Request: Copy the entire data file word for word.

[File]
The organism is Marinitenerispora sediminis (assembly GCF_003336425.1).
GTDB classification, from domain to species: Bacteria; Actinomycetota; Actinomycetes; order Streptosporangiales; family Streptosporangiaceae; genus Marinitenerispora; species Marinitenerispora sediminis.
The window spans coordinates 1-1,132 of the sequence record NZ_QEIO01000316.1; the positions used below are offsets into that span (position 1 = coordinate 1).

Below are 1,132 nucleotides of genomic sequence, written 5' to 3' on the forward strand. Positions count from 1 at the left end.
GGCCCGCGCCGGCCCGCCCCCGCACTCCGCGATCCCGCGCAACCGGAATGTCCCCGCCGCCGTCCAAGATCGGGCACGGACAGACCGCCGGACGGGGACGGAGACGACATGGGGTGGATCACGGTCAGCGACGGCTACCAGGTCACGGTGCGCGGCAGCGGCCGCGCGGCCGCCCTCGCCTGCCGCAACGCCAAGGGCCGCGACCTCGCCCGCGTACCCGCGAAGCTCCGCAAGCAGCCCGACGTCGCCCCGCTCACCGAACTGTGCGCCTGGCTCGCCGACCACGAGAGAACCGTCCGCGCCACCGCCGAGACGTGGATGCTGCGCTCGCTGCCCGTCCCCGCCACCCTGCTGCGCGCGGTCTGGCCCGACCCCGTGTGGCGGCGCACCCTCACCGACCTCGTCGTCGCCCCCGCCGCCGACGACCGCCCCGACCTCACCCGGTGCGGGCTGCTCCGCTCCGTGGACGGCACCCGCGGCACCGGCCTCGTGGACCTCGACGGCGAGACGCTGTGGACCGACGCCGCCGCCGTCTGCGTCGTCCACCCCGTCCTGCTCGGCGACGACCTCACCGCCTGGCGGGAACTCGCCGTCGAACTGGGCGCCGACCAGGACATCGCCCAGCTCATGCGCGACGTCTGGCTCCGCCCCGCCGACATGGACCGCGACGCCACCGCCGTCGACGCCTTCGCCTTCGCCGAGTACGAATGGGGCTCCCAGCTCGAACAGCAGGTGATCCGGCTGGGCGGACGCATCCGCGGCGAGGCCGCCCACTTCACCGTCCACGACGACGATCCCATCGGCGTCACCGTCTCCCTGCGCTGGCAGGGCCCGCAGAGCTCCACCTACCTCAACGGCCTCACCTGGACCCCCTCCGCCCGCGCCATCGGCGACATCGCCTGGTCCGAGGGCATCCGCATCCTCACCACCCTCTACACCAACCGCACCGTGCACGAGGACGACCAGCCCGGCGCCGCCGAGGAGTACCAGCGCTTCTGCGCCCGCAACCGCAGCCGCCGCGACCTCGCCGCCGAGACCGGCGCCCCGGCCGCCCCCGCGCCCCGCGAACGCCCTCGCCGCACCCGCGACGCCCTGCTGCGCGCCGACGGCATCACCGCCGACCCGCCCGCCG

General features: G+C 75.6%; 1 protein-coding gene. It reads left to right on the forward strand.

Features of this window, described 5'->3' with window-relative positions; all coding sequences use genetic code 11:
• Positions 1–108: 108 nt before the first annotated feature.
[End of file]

The organism is Marinitenerispora sediminis (assembly GCF_003336425.1).
GTDB classification, from domain to species: Bacteria; Actinomycetota; Actinomycetes; order Streptosporangiales; family Streptosporangiaceae; genus Marinitenerispora; species Marinitenerispora sediminis.
The window spans coordinates 1-1,132 of the sequence record NZ_QEIO01000316.1; the positions used below are offsets into that span (position 1 = coordinate 1).

Below are 1,132 nucleotides of genomic sequence, written 5' to 3' on the forward strand. Positions count from 1 at the left end.
GGCCCGCGCCGGCCCGCCCCCGCACTCCGCGATCCCGCGCAACCGGAATGTCCCCGCCGCCGTCCAAGATCGGGCACGGACAGACCGCCGGACGGGGACGGAGACGACATGGGGTGGATCACGGTCAGCGACGGCTACCAGGTCACGGTGCGCGGCAGCGGCCGCGCGGCCGCCCTCGCCTGCCGCAACGCCAAGGGCCGCGACCTCGCCCGCGTACCCGCGAAGCTCCGCAAGCAGCCCGACGTCGCCCCGCTCACCGAACTGTGCGCCTGGCTCGCCGACCACGAGAGAACCGTCCGCGCCACCGCCGAGACGTGGATGCTGCGCTCGCTGCCCGTCCCCGCCACCCTGCTGCGCGCGGTCTGGCCCGACCCCGTGTGGCGGCGCACCCTCACCGACCTCGTCGTCGCCCCCGCCGCCGACGACCGCCCCGACCTCACCCGGTGCGGGCTGCTCCGCTCCGTGGACGGCACCCGCGGCACCGGCCTCGTGGACCTCGACGGCGAGACGCTGTGGACCGACGCCGCCGCCGTCTGCGTCGTCCACCCCGTCCTGCTCGGCGACGACCTCACCGCCTGGCGGGAACTCGCCGTCGAACTGGGCGCCGACCAGGACATCGCCCAGCTCATGCGCGACGTCTGGCTCCGCCCCGCCGACATGGACCGCGACGCCACCGCCGTCGACGCCTTCGCCTTCGCCGAGTACGAATGGGGCTCCCAGCTCGAACAGCAGGTGATCCGGCTGGGCGGACGCATCCGCGGCGAGGCCGCCCACTTCACCGTCCACGACGACGATCCCATCGGCGTCACCGTCTCCCTGCGCTGGCAGGGCCCGCAGAGCTCCACCTACCTCAACGGCCTCACCTGGACCCCCTCCGCCCGCGCCATCGGCGACATCGCCTGGTCCGAGGGCATCCGCATCCTCACCACCCTCTACACCAACCGCACCGTGCACGAGGACGACCAGCCCGGCGCCGCCGAGGAGTACCAGCGCTTCTGCGCCCGCAACCGCAGCCGCCGCGACCTCGCCGCCGAGACCGGCGCCCCGGCCGCCCCCGCGCCCCGCGAACGCCCTCGCCGCACCCGCGACGCCCTGCTGCGCGCCGACGGCATCACCGCCGACCCGCCCGCCG

General features: G+C 75.6%; 1 protein-coding gene. It reads left to right on the forward strand.

Features of this window, described 5'->3' with window-relative positions; all coding sequences use genetic code 11:
• Positions 1–108: 108 nt before the first annotated feature.